Immune related pathways heatmaps.Heatmaps of immune-related differentially expressed transcripts between control and treated sea stars. Heatmaps are subdivided by related pathway (a) Arachidonic acid metabolism (b) Complement cascade (c) Toll-mediated pathways. Increased expression is shown in red and decreased expression is shown in blue.
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pone.0133053.g003: Immune related pathways heatmaps.Heatmaps of immune-related differentially expressed transcripts between control and treated sea stars. Heatmaps are subdivided by related pathway (a) Arachidonic acid metabolism (b) Complement cascade (c) Toll-mediated pathways. Increased expression is shown in red and decreased expression is shown in blue.

Mentions: Heatmaps of contigs that mapped to genes associated with known immune pathways (Fig 3) and nervous system growth and organization (Fig 4) showed a strong response of the treated sea stars to the viral pathogen. Overall gene expression was higher in treated relative to the control sea stars. Additionally, variation in responses among individual sea stars was also observed. One treated star (Treated_FH) had much higher expression of many of these contigs than the other two treated sea stars. A careful look at the background, collection site, viral load and time course of response did not reveal anything anomalous about this star (Treated_FH). Fold change information and p-values for all contigs can be found in S1 Table.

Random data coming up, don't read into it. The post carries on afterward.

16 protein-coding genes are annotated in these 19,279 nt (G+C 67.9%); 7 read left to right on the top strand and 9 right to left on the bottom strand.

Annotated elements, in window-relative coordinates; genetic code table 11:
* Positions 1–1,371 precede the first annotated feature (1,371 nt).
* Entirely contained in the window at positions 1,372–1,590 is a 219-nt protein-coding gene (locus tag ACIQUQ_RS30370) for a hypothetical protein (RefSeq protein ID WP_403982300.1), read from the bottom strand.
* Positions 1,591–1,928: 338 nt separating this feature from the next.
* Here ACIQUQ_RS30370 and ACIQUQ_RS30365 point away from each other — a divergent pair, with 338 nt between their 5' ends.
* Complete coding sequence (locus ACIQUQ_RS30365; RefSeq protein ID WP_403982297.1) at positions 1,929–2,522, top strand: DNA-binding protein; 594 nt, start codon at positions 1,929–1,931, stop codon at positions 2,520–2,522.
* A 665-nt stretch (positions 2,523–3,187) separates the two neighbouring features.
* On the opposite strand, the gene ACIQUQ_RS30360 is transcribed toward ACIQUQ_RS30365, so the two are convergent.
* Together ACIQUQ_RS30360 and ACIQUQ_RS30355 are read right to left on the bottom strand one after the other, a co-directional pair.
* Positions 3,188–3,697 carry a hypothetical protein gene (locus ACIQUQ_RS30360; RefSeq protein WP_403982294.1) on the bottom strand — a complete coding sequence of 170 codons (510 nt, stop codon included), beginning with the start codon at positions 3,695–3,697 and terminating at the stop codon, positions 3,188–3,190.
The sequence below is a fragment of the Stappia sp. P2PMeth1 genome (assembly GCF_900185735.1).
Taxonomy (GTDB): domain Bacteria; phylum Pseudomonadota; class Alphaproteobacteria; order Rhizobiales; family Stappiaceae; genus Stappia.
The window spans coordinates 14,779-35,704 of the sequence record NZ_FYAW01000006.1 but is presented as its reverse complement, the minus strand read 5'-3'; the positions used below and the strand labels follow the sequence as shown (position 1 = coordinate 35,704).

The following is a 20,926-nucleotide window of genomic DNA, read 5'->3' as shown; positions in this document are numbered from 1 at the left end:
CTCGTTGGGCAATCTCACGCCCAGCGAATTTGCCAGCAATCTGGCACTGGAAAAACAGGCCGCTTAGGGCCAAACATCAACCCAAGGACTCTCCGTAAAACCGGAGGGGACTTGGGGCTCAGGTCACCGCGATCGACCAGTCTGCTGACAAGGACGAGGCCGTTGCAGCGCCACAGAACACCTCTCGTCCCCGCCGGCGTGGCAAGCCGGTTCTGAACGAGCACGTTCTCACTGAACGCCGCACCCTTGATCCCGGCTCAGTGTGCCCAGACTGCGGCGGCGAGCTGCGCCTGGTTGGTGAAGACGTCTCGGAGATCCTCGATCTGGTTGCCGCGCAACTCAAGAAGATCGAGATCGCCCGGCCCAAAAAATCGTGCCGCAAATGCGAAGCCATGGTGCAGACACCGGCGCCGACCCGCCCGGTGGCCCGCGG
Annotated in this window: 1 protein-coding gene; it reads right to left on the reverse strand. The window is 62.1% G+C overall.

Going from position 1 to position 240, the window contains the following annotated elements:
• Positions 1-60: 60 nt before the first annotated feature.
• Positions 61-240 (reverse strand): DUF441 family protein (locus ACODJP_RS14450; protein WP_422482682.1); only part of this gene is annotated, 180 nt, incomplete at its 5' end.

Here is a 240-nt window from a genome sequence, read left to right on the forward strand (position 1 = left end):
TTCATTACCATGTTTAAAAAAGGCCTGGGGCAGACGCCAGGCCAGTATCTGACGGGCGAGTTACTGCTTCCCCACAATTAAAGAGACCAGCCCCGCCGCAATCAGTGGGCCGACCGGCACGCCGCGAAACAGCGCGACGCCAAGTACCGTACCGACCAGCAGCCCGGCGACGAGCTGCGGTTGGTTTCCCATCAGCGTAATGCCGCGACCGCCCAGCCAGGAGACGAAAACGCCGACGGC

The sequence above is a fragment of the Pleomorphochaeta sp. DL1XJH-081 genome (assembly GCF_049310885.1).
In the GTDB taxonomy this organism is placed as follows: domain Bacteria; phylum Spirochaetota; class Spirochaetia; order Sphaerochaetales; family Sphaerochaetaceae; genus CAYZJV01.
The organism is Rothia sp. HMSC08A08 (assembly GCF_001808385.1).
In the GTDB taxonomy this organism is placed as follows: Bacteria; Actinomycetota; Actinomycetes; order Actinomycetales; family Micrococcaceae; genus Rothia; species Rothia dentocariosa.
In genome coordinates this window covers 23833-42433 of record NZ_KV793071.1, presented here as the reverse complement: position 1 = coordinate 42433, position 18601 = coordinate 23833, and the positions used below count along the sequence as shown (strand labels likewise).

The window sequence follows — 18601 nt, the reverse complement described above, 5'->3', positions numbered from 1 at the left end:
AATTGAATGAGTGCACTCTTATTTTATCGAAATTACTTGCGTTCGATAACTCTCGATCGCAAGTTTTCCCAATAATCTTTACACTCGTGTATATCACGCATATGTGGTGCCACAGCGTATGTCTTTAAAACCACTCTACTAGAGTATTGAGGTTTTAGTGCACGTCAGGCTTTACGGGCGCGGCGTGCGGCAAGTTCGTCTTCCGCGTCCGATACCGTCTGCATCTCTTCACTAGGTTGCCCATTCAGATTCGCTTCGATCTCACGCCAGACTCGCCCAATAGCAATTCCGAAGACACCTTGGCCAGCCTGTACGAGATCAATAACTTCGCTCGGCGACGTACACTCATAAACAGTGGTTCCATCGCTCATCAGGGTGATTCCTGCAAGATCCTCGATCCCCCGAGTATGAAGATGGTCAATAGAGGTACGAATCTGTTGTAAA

Up in Arms: Immune and Nervous System Response to Sea Star Wasting Disease.

Fuess LE, Eisenlord ME, Closek CJ, Tracy AM, Mauntz R, Gignoux-Wolfsohn S, Moritsch MM, Yoshioka R, Burge CA, Harvell CD, Friedman CS, Hewson I, Hershberger PK, Roberts SB - PLoS ONE (2015)

Immune related pathways heatmaps.Heatmaps of immune-related differentially expressed transcripts between control and treated sea stars. Heatmaps are subdivided by related pathway (a) Arachidonic acid metabolism (b) Complement cascade (c) Toll-mediated pathways. Increased expression is shown in red and decreased expression is shown in blue.
© Copyright Policy
Related In: Results  -  Collection

License
Show All Figures
getmorefigures.php?uid=PMC4503460&req=5

pone.0133053.g003: Immune related pathways heatmaps.Heatmaps of immune-related differentially expressed transcripts between control and treated sea stars. Heatmaps are subdivided by related pathway (a) Arachidonic acid metabolism (b) Complement cascade (c) Toll-mediated pathways. Increased expression is shown in red and decreased expression is shown in blue.